In his excellent book Church Planting, Stuart Murray writes ‘ A better response might be to take the opportunity to look afresh at a biblical and historical models of leadership through the lens of postmodernity, in an attempt to develop forms of leadership that are both contextually appropriate and theologically undergirded. We may do this, aware of the lens we are using and not uncritical of this worldview, but open to the possibility that God might be active in this and calling for parallel changes in the churches. What form of leadership is appropriate for communities of resident aliens?’  How can we boldly develop an ecclesiology for new churches which are contextual? In the West and especially in urban settings, we can discern a suspicion towards hierarchy and authority. Would it not then make sense to develop models which are exhibiting shared leadership in order to better connect with our communities? This of course, as Murray notes is not done uncritically nor does it absolve responsibility in leadership but as we read Scripture and as we exegete our culture what new, dynamic ecclesiologies could emerge which move us towards being shaped by the missio Dei?
Shared leadership and the problem of loneliness and stress at the top
When I was the senior pastor in an established church I found it to be a very lonely experience. Sure, we had an incredible and gifted team and a wonderful broader leadership in the church. However, I could not escape the ‘all roads lead to the Senior pastor’ mentality that most people held. I don’t blame the congregation for this, our systems in the Church today are so normative that this perspective on leadership is as pervasive as the very air we breath. I recognize that leadership has a loneliness element to it. However, it need not be the case if leadership is shared. The statistics on pastoral burn-out, moral failure, stress and depression are very high. Could shared leadership help dissolve this problem to some extent?
We keep our lust for power in check
It is in our nature to desire power. This is a human trait that Christ died to save us from. We desire to control, dominate and shape things into our own image, in short, we want to be God. This lust for power, and we should not deceive ourselves into thinking that it is anything less than that, is a more insidious temptation and practice in churches than any sexual temptation. Christ modeled for us on the cross a humility that subverts this sinful tendency. Michael Gorman writes about a counter-cultural form of power that the Christian leader can practice called cruciform power stemming from the surrender of Christ on the cross. He says therefore, that, ‘Power as it is normally understood and experienced must be approached with great suspicion.’ I agree with this. Worldly forms of power must be critiqued through the lens of our crucified Lord.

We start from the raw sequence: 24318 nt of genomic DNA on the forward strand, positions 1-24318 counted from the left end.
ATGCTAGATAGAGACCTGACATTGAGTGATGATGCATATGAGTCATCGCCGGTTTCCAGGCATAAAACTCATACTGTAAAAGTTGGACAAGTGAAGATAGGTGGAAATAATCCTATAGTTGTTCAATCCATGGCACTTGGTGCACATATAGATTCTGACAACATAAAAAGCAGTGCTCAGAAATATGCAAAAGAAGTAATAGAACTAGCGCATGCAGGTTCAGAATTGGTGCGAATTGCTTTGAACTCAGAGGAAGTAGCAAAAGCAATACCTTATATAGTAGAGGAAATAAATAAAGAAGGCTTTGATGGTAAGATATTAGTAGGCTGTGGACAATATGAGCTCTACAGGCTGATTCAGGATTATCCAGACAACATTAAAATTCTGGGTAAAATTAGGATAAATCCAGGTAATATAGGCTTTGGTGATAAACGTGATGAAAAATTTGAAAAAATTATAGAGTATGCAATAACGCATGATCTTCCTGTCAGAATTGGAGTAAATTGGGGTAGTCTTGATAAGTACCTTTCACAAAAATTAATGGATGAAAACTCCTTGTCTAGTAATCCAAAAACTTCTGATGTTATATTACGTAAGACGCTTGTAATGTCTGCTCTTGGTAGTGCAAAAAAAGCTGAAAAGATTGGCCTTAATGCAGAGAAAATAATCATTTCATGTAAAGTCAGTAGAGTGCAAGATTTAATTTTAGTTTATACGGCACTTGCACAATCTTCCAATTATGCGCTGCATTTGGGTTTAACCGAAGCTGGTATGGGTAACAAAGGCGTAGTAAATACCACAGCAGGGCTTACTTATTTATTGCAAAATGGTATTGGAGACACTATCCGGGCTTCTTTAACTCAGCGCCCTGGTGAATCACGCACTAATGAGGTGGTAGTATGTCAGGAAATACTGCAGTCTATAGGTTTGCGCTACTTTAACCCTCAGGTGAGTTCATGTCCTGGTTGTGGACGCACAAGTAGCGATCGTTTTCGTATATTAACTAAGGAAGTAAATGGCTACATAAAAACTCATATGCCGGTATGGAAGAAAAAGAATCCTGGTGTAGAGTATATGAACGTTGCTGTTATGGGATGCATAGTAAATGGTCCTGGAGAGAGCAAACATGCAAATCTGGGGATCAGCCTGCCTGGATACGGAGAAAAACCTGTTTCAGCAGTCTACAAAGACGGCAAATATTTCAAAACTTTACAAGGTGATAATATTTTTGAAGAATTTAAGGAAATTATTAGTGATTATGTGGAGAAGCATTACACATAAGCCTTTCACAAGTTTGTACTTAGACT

Do we have the courage to put this kind of power into practice? Intriguingly Gorman says that this redefinition of power means that we experience it as a weakness in daily life. This has three paradoxical consequences 1) The experience of power is no longer limited to the powerful 2) Normal experiences of power prove to be something else 3) Experiences of weakness can be in fact experiences of God’s power. This is indeed a strange kind of power!  Often shared leadership is perceived as ‘weak’ and counter the ‘strong leader’ myth. However, if experiences of God’s power feel like weakness then should we not be aiming to move towards shared leadership as a normative function in the practice of power?
We model diversity of gifts to the congregation
When power, gifting and expectations in leadership are concentrated in the one person in a church, what we are implicitly saying to our congregation is that one person is able to do it all. When we model shared leadership we are sending the message that no one person has all the capacities to lead a church. We are humbly admitting that we need help. We are conveying that we are helpless without the support, contribution and leadership of others. In my opinion this can only be a healthy message to send to our churches.
Murray states, ‘Appropriate and effective leadership is widely recognized as critical for successful church planting. What is less widely recognized, but of considerable significance is the opportunity for ecclesiological renewal in the area of leadership, if the patterns of leadership evolving in new churches are allowed to challenge established practices and understandings.’ 
Do we need some fresh, uninhibited, contextualised and biblical expressions of leadership to emerge today? I think so. And if there is any place this can happen it is in church plants where innovation and a cutting edge mentality is meant to thrive.
I’m not conveying it will be easy or that failure will not be involved as we try creative approaches which deconstruct worldly views of power.
However, I do think it’s worth at least trying for this transformation rather than perpetuating the established structures that exist today which desperately need the refreshment of the Spirit to breath new life.
1. Stuart Murray Church Planting: Laying Foundations, Waterloo: Herald Press, 2001.p221
2. Michael Gorman Cruciformity: Paul’s Narrative Spirituality of the Cross, Michigan; Eerdmans, 2001,397
3. Murray, 224
[Photo: JAS_photo, CC via Flickr]